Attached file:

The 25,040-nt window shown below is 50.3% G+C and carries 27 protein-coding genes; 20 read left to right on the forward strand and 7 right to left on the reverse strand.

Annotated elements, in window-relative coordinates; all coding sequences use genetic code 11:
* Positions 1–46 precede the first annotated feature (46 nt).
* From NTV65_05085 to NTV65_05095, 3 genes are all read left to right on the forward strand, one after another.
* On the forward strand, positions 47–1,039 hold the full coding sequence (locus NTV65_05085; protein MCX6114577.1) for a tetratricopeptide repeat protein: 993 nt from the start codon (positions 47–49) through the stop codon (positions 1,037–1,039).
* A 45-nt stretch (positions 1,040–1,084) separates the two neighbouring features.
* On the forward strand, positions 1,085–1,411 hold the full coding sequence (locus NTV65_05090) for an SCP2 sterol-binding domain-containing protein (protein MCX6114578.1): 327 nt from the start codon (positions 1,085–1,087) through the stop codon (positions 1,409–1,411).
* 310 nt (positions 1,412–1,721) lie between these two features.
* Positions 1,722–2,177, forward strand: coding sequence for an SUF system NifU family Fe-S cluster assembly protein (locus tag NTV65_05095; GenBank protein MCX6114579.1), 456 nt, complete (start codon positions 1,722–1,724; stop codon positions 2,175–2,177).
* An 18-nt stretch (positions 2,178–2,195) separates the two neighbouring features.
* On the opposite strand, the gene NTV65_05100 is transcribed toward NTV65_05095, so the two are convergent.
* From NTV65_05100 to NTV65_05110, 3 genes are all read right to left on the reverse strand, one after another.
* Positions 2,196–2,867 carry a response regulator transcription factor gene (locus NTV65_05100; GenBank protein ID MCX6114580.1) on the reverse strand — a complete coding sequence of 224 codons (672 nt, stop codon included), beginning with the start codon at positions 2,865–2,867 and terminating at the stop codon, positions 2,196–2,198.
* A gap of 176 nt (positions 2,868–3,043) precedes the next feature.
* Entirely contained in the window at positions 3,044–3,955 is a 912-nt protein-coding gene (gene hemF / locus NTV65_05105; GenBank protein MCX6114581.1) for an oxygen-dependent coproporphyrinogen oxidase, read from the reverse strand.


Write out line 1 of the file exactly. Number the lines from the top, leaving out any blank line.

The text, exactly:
The 25,040-nt window shown below is 50.3% G+C and carries 27 protein-coding genes; 20 read left to right on the forward strand and 7 right to left on the reverse strand.